Experiences with macro 2

Well out I go again, this time out I was a more determined to get my depth of field up – so I left the teleconverter in the bag and shot with the lens without any support at all. It should be noted that this is also meaning that I am now operating at 1:1 macro, whilst with the 2* I was operating at 2:1 macro. I really like the boost in magnification, but the loss of my depth was costing me shots.

All shots taken with:
Canon 400D
Sigma 150mm macro
speedlite 580M2+toiletpaper diffuser

To view exif data review properties of the thumbnails – exif not always attached to larger versions

f13, ISO 200, 1/25sec

f13, ISO 200, 1/20sec

Well first off some familiar ground with the fallen apples again, I don’t tend to hang around long here mostly as its full of wasps and the ground is often wet from the taps used to clean and refill the water dispensers for the birds we keep. Still a good place to guarantee some insects, if not easy shooting angles. Most of the time they have their heads down inside the apple eating.

But now for something much more exciting than flies – DRAGONS – or rather in this case damselflies – real dragonflies can’t reverse their wings to follow the line of thier bodies – they have to remain outstretched.

f8, ISO 400, 1/2000sec
background has blurred fantastically well in this shot – mostly due to the fact that it is so far off. This shot was tricky not only because they (there were two at the time) were flying around erratically and landing on the same stem, but also because that stem was out in the pond water – so I had to lean out over the water to get this close-up shot – risky with my camera – I was determined not to slip and drop it!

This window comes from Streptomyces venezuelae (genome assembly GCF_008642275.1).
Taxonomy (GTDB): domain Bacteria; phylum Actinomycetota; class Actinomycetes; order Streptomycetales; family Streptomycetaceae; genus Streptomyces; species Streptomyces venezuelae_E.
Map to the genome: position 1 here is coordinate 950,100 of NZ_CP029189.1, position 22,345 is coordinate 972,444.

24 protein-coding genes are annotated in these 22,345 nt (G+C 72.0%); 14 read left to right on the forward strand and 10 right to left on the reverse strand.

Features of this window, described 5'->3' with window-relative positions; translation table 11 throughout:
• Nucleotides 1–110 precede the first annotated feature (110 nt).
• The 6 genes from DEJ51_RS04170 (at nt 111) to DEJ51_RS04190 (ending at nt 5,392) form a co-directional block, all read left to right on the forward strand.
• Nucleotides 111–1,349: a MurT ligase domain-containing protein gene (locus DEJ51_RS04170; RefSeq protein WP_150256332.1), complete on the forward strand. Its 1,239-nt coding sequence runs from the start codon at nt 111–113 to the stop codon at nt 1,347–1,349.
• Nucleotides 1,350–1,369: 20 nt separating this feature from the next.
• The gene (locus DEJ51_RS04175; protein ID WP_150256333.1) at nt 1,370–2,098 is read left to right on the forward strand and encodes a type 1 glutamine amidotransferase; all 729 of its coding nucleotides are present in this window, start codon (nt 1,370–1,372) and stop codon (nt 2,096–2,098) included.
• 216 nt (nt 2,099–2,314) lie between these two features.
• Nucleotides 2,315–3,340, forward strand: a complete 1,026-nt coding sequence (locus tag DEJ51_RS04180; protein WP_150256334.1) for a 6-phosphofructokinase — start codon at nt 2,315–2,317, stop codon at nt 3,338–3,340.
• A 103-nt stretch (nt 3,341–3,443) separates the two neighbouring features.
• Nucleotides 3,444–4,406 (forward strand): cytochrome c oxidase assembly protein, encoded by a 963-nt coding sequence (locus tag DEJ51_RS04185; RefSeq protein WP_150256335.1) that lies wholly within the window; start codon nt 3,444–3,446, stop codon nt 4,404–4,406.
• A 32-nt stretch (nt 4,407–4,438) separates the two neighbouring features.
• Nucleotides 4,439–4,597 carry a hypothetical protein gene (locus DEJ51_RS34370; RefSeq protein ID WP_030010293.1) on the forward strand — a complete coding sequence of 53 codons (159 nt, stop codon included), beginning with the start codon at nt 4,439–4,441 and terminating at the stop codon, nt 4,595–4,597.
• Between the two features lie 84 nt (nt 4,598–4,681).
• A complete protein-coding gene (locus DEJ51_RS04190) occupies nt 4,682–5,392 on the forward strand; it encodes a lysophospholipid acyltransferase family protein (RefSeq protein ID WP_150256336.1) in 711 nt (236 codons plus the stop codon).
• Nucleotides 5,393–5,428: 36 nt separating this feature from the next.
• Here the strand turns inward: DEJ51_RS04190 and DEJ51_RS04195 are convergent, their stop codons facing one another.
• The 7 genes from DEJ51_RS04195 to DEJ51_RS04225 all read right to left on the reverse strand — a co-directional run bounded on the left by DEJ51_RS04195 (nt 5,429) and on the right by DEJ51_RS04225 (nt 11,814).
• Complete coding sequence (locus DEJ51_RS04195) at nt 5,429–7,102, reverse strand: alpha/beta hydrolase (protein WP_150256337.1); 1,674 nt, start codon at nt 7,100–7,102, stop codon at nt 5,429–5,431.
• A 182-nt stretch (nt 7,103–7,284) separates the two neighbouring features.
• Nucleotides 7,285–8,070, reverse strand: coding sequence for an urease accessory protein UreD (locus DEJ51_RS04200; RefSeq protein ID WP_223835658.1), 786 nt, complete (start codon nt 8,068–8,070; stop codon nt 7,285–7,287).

f5.6, ISO 200, 1/160sec
Getting a full side body shot in focus is hard with these insects since their bodies are so long – one can either move to catch the damsel on the side, or close down the aperture and go for an increased depth of field.

f9, ISO 200, 1/60sec

f9, ISO 200, 1/200sec
Sadly 1/200sec is the fastest sync speed for my camera and flash, though there are some increased speed settings I am not familiar enough to use them yet. That and the erratic flight nature of these bugs makes a shot like this very tricky to get.

f8, ISO 400, 1/200sec
Taken against the greeny water of the pond, not the best shot, but one I really like for what the damsel is doing. Shot at several different ranges, this was the closest I got before he finished/flew off.

Overall I think I learnt quite a bit from this trip. Firstly I learnt that I did not need to have my 2* teleconverter to get the macro shots I was after and that in fact this could be hindering me in getting my desired shots. Also it showed me where my interest in such a shot really was – not the background blur – but with the depth of detail with the subject itself – it sounds simple to type, but its something that before I was not considering as I sought after background blur effects.


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